Food, medicine, electricity and fuel are increasingly scarce in Jazira, the river plain area of Mesopotamia which encompasses northwestern Iraq and northeastern Syria.
With the influx of Syrians fleeing the conflict in
their country, Jazira’s population of 1 and a half million has swelled
to some 2 million and Church and humanitarian officials are raising the
alarm, saying not enough is being done to help them.
Catholic Archbishop Jacques Behnan Hindo of Hassaké-Nisibis has
appealed to the United Nations’ Food and Agriculture Organization and to
Iraqi Prime Minister Nuri al-Maliki for immediate humanitarian aid to
the thousands of Syrian refugees in the Jazira region.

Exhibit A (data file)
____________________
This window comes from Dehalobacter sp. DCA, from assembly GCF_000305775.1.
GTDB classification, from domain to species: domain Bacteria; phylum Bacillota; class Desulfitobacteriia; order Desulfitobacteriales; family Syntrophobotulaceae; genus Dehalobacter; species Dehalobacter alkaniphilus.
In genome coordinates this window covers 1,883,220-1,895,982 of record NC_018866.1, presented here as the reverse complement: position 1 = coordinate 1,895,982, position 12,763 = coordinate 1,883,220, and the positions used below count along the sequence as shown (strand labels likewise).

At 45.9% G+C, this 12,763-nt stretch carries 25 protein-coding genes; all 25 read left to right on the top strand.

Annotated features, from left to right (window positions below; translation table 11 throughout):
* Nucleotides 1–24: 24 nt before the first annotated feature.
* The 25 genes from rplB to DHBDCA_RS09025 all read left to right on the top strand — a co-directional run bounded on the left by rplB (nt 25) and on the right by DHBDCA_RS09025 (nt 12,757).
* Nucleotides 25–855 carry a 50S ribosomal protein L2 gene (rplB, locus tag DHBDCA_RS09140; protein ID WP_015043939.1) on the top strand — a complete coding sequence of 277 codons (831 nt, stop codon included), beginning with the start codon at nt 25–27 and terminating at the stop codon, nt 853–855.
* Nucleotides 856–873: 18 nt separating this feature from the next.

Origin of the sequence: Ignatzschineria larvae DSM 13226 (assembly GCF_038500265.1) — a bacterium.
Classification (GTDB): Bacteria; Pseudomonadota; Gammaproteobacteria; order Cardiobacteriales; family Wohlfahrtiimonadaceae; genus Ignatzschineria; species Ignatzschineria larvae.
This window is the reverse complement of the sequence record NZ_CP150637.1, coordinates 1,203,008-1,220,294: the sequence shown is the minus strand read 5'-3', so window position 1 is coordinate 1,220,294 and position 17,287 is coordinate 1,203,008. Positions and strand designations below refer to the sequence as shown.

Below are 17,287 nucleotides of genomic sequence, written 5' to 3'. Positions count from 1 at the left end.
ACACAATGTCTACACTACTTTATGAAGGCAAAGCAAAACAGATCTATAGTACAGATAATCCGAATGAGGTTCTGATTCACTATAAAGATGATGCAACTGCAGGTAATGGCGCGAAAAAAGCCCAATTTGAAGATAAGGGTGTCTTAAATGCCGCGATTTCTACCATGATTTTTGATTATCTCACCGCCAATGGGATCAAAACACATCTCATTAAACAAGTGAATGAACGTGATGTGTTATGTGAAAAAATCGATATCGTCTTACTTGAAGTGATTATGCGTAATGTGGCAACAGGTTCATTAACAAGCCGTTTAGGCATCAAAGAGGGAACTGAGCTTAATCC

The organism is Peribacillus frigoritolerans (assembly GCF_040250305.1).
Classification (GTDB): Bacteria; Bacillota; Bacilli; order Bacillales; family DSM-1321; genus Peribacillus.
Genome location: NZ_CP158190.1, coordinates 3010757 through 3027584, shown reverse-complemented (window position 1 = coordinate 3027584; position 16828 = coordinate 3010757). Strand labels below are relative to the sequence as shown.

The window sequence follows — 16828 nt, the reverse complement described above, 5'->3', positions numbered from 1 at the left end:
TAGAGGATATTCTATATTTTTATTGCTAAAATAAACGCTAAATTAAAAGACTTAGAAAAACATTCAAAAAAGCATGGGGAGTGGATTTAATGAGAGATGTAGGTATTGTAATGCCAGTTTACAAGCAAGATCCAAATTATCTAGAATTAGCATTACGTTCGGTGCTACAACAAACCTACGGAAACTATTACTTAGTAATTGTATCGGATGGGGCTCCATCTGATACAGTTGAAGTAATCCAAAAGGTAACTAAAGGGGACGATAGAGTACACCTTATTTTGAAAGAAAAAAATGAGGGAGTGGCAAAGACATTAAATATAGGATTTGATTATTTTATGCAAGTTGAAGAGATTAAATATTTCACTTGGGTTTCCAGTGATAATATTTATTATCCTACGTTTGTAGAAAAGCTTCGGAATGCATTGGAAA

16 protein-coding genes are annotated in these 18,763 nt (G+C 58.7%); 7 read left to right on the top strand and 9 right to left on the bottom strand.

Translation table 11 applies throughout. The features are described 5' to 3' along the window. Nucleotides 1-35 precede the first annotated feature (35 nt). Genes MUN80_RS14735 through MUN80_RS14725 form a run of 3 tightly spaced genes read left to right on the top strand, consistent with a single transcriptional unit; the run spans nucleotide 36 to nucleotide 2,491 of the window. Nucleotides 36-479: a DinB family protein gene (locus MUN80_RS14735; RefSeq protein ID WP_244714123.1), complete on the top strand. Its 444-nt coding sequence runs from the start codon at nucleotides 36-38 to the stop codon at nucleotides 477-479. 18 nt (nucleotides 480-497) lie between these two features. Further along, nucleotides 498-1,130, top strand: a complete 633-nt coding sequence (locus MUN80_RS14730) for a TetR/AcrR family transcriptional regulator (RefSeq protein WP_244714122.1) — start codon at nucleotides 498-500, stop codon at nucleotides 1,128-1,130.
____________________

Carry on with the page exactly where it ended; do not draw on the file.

Most have flooded
the area from Homs, Damascus and Aleppo and Deir- Ez-Zor.
Fides News Agency reports that Archbishop Hindo says the situation is worsening and “could soon become catastrophic."
Archbishop says essential goods and fuel are becoming a rarity because
of looting and the interruption of supply routes. Syria’s Upper
Mesopotamia is connected to Mosul, Iraq by one international road.
lack of fuel is preventing people from heating their homes and is
stopping farmers from planting crops at the start of the season in this
rich agricultural zone. Baby formula and medicines, particularly
antibiotics are disappearing.
In a letter sent to Prime Minister
Nuri al-Maliki, Fides reports that Archbishop Hindo made an urgent
appeal for 600 fuel tanks, gasoline and several tons of flour.